Stronger and Stronger: The Market Returns to Form!

stronger

You can feel the anticipation in the air as crowds line up at open inspections, nervously checking their iPads for fresh listings and plotting a busy weekend of viewing homes. There’s no two ways about it – market is back! 2012’s year of fence-sitting is well and truly over, with a terrific return to form in consumer confidence. Of course, established suburbs close to Melbourne have continued to enjoy popularity throughout the last two years. In outer areas however – further from trains, amenities and workplaces – growth has been somewhat on hiatus during this period. Vendors are now responding to the market’s enthusiasm, with more listings coming to market and strong buyer interest and auction attendance. Over 900 properties are scheduled for auction state-wide over the coming two weekends. Last Saturday’s auction clearance rates are healthy, having achieved 73% sold from a total of 183 auctions held. The Age and other publications have begun to note the change of sentiment from the market, reporting that competition has increased, which in turn begins to impact on the prices achieved. The Australian Bureau of Statistics provides further proof that times are a-changing across the nation, with an increase in property prices of 2.1%.

What does this mean for you? If you’re a buyer intent on making 2013 the year of your first home, upsize or investment portfolio growth – strike now while the iron is hot. Early adopters and those who spot housing trends first are those who enjoy the greatest benefits when purchasing. Chisholm & Gamon are seeing larger numbers of attendees at open for inspections, with our databases growing full of aspirant purchasers. Now is the time to review your financial position, visit your broker and planner – do the research you need to ensure you are able to respond when the right property appears. Visit Chisholm & Gamon’s website and sign up to our buyer alert system, ensuring you miss no new listings to hit the market ‘softly’.

In the event you are selling to purchase again, 2013 offers you momentum and demand from a market previously conservative in their estimation of growth. S Why not take the time to meet with one of our agents and ascertain the value you may achieve at market. Who knows? It might be a welcome surprise.

More Market Talk

PPG_image 5_market updateEnzo Raimondo, Chief Executive of the Real Estate Institute of Victoria, raised some interesting points about the property market last week. In an article printed in The Age Domain section he discussed the hotly debated ‘housing bubble’ and encouraged owners, buyers and investors to look to at long-term market performance.

We all remember the significant fall in prices as the GFC crisis unfolded in 2009 when the median house price in Melbourne dropped a by $70,000. However we saw dramatic corrections in the 12-18 months that followed.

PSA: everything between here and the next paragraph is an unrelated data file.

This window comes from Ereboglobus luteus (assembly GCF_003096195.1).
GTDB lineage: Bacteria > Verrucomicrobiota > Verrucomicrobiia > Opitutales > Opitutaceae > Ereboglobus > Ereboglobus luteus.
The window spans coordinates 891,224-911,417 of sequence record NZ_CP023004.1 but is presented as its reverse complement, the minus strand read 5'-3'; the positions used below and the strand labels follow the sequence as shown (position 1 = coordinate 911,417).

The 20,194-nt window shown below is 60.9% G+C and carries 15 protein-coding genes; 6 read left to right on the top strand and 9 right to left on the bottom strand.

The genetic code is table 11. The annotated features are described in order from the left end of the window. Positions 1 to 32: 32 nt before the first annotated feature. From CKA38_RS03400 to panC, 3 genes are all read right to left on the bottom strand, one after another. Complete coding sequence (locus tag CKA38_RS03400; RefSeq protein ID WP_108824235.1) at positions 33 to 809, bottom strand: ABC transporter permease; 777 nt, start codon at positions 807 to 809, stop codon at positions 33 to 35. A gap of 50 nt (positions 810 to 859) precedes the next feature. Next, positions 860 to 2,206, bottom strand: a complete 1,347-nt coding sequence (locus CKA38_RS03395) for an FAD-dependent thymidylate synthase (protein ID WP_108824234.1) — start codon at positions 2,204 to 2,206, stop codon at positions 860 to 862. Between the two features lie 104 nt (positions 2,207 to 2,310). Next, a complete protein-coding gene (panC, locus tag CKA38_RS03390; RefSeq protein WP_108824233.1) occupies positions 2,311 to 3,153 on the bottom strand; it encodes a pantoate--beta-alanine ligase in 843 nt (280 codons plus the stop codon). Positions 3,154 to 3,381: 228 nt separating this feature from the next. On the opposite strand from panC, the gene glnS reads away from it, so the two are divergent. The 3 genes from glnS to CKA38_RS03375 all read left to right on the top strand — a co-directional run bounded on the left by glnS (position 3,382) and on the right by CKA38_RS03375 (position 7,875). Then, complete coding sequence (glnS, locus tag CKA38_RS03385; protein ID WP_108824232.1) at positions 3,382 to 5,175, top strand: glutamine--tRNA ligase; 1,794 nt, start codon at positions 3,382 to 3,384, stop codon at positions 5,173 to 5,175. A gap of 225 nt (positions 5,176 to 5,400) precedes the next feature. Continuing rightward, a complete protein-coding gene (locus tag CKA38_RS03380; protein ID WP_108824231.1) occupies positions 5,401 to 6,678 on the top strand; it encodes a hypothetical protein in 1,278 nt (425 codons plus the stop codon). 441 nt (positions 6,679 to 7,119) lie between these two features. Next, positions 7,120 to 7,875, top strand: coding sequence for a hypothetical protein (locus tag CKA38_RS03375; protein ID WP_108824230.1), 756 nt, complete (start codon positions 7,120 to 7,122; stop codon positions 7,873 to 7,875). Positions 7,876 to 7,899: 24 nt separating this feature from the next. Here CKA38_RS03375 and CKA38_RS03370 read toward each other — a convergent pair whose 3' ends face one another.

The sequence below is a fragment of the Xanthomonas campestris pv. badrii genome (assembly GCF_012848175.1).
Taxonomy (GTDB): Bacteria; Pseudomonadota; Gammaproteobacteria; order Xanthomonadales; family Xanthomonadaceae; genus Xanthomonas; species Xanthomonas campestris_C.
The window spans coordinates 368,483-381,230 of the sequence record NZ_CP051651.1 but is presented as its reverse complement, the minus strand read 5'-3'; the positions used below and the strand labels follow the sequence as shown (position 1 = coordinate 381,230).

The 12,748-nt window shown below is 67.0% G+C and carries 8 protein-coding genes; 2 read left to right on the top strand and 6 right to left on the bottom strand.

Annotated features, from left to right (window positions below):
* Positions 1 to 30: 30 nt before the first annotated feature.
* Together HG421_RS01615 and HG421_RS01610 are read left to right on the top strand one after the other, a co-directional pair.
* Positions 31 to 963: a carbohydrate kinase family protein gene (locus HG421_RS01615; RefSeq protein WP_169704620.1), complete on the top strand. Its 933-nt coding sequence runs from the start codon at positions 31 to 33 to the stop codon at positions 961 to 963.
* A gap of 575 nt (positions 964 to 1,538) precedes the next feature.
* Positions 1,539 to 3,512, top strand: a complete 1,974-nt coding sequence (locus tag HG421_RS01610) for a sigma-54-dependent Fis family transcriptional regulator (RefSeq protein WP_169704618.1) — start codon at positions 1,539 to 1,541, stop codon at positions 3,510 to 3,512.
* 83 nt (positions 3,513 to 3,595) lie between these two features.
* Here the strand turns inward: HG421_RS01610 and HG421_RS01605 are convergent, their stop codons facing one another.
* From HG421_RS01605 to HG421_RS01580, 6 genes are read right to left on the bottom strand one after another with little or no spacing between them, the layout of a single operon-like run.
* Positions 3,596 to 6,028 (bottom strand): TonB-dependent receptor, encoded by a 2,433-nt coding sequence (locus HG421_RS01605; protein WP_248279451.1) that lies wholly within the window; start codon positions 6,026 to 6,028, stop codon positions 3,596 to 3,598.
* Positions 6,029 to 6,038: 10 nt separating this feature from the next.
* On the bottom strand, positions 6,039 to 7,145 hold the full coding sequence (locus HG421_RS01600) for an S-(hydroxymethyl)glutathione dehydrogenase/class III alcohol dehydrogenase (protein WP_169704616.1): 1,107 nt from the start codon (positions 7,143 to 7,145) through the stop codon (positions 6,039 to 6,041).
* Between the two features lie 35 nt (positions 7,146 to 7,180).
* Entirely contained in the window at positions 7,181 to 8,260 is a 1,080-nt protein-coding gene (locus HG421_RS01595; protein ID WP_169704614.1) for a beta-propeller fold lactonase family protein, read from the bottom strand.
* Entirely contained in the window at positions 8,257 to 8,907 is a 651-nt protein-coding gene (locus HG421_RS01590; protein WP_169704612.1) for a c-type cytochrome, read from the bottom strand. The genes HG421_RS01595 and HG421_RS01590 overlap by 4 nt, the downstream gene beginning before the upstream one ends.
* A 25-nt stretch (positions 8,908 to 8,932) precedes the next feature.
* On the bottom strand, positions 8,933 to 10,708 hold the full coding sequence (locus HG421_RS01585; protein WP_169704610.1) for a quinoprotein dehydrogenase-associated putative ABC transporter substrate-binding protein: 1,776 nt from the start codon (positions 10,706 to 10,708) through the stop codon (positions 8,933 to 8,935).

Mr Raimondo highlights the fact that in the same way that rapid increases in value are unsustainable and not positive for the economy, so are substantial falls. When prices drop considerably, and remain low, many home owners face negative equity, there are more mortgagee sales and a greater number of investors leave the market. When we see rapid increases, the reverse occurs.

2011 is proving to be a different year altogether with its own set of circumstances. We are seeing some lower price growth and fewer transactions than previous years. This, however, translates into great opportunities for those people in a position to buy. What we should remember, is that in the short term the market is bound to fluctuate. However, over a longer period of time – say, a decade or so – the property market has always provided positive capital growth and, at the moment, is supported by solid economic fundamentals.

Tags: market update, news, property, reiv

Melbourne Market Solid

PPG_May_image 3_market updateThe Melbourne property market remains solid this week despite some forecasts of a winter downturn. A Fitzroy North property fetched the highest house price at auction of $1.7 million over the weekend whilst a York Street, Prahran apartment sold for just under $2.5 million.

Supply/demand ratios are favouring buyers at present however, well presented homes, marketed correctly and with realistic reserve prices, are still generating plenty of interest and delivering strong results at auction. The year to date auction clearance rate sits at 61% with an average of between around 700 auctions each weekend in May according to Real Estate Institute of Victoria figures.

Astute investors are seizing every opportunity to grow their property portfolios snapping up well located houses and apartments close to infrastructure and within easy reach of the CBD. First home buyers are slower to take the plunge, most likely due to decreasing government grants and bonuses and the persistent media talk of further interest rate rises. But this may change with a 20 per cent decrease in stamp duty fees for eligible first home buyers starting July 1, 2011.

The metropolitan rental market continues its six-year trend of low vacancy rates. The most figures from March were 1.7 per cent, down from 2.3 per cent in December 2010. The last time the rental market recorded the ideal “supply/demand” balance was in January 2005, when the vacancy rate was 3.3 per cent.

Tags: market updates, news, property, real estate

Posted in News

Expert claims property market not oversupplied

australia propertyThe Australian housing market is not experiencing a shortage and rising interest rates will keep a lid on any further price growth, one property expert has warned.

The comments come as this week’s auctions results have showed the market is still recording fairly underwhelming results, with clearance rates at levels consistent with the past few months.

Institute of Actuaries Australia fellow Anthony Street says that while properties are overvalued, this is not because of a property shortage, as some experts have suggested. Rather, it is because of higher interest rates.

“Right now the amount of people per dwelling on average is 2.5. So if you look at the population growth over the past 12 months, it’s been at 350,000. For that you need 140,000 new dwellings, and there have been over 170,000 new dwellings started,” he says.